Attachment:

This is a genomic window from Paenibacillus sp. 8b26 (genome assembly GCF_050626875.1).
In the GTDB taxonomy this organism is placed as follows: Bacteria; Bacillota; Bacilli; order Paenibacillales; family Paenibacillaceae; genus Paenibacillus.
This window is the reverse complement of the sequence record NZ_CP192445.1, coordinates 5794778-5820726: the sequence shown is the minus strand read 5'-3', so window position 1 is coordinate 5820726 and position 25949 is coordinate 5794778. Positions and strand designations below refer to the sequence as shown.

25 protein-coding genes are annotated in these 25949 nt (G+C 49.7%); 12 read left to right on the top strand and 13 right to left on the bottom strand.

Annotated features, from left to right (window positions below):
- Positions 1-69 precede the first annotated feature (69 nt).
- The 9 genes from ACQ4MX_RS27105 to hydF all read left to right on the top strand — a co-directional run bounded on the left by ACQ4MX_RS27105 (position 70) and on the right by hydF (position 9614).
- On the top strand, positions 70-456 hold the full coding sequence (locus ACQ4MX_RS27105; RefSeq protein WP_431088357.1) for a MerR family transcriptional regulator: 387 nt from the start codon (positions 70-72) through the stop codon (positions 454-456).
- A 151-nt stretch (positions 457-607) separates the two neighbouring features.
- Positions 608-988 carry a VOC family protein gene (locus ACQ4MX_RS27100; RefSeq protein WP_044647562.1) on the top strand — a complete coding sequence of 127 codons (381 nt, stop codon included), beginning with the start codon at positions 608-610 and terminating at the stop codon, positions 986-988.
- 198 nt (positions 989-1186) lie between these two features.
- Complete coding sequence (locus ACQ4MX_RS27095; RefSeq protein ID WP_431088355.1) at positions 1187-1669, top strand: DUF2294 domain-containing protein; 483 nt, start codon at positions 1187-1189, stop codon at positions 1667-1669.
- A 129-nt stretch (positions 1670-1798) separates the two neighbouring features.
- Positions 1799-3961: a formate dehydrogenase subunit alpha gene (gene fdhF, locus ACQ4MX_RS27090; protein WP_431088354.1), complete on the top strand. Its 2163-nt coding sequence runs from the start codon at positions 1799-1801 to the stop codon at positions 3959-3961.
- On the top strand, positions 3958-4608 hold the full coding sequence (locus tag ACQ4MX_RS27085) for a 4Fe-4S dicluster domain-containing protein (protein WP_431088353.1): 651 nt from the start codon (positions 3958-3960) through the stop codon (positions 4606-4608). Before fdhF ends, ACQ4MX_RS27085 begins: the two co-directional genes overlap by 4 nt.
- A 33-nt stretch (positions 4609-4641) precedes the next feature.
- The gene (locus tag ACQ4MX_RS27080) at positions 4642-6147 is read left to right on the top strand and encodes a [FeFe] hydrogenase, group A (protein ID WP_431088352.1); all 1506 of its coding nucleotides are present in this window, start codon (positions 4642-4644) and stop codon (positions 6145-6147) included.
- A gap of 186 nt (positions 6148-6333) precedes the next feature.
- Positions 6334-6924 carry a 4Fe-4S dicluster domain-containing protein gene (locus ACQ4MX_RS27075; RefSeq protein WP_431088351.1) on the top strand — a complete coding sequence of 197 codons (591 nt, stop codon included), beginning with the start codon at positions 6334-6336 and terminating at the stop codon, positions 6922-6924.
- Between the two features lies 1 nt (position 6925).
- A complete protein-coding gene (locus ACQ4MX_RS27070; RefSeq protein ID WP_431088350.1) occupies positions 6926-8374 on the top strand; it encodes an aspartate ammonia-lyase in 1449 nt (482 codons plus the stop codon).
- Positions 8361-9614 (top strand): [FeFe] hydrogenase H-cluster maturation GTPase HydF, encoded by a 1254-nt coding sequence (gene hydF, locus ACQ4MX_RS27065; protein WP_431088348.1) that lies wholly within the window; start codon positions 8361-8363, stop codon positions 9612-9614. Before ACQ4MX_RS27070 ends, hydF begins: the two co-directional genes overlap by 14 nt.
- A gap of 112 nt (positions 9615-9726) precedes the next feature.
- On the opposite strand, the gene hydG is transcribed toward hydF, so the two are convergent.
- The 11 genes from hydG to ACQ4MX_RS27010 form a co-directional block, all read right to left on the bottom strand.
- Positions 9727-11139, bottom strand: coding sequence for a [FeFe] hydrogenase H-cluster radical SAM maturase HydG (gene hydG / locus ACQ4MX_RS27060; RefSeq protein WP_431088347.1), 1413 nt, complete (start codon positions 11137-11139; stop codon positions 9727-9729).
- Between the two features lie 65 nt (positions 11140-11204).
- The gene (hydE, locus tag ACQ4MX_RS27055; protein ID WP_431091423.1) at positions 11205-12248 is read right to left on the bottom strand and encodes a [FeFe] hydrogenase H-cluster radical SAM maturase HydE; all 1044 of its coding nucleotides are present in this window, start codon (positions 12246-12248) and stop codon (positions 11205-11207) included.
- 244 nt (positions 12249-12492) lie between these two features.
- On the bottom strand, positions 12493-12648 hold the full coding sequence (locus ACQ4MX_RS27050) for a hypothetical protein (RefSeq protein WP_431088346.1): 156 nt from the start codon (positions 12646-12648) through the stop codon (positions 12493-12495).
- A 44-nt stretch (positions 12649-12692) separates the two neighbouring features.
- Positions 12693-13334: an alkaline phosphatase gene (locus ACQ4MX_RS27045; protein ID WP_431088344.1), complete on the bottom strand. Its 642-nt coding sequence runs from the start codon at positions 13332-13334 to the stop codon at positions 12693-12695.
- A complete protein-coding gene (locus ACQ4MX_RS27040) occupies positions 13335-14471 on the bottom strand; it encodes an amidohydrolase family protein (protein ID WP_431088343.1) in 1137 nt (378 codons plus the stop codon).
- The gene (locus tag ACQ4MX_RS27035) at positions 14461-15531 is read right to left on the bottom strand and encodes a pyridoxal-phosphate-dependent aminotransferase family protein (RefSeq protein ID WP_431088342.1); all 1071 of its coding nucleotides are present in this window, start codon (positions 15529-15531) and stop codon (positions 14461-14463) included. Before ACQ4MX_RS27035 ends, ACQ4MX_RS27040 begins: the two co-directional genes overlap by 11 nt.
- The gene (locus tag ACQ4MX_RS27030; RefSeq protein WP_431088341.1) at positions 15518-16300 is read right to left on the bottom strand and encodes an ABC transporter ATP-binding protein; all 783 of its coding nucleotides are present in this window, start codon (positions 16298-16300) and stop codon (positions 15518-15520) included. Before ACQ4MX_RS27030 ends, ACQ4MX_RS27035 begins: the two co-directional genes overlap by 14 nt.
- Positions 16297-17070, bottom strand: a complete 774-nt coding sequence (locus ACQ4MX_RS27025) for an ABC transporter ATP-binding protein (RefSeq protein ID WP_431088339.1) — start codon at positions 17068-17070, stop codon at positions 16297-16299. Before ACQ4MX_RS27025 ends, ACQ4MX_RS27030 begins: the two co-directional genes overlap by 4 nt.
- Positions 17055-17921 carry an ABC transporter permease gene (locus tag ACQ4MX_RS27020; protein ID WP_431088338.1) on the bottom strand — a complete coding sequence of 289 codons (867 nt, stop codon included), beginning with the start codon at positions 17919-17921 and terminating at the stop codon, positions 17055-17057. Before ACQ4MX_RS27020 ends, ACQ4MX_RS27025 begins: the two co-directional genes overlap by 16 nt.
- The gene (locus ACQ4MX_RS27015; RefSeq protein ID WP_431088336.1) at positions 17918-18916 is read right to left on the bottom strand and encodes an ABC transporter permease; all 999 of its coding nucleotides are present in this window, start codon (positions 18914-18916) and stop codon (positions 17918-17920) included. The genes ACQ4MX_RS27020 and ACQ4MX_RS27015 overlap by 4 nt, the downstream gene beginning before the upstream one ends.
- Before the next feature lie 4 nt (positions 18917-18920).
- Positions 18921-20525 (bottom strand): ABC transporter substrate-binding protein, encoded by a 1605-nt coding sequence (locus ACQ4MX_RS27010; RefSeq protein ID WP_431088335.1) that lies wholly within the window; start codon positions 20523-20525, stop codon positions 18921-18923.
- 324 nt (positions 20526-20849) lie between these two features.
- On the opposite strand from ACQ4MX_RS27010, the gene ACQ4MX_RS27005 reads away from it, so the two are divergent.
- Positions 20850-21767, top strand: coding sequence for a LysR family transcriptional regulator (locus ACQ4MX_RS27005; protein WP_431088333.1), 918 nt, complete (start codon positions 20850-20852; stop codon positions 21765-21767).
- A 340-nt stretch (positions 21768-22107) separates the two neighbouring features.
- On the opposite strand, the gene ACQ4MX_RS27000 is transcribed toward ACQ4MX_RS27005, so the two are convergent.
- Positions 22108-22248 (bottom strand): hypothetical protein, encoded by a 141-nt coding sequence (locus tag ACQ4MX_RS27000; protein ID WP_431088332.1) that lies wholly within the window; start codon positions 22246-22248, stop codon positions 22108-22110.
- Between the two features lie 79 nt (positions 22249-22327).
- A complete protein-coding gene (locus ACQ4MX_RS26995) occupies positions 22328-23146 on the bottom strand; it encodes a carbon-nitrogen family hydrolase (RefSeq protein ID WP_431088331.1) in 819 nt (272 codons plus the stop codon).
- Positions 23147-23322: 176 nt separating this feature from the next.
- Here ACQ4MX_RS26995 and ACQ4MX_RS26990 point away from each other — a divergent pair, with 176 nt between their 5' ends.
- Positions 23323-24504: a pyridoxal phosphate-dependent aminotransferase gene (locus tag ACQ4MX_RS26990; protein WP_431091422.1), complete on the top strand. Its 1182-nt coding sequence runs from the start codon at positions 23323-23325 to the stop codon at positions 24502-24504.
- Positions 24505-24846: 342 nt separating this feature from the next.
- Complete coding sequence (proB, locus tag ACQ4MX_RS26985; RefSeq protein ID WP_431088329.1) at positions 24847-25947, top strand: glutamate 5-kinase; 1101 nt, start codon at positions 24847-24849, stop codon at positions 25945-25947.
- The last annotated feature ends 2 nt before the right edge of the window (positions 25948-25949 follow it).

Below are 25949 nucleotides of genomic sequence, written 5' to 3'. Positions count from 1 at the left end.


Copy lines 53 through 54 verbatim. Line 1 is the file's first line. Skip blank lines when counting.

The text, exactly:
- Complete coding sequence (proB, locus tag ACQ4MX_RS26985; RefSeq protein ID WP_431088329.1) at positions 24847-25947, top strand: glutamate 5-kinase; 1101 nt, start codon at positions 24847-24849, stop codon at positions 25945-25947.
- The last annotated feature ends 2 nt before the right edge of the window (positions 25948-25949 follow it).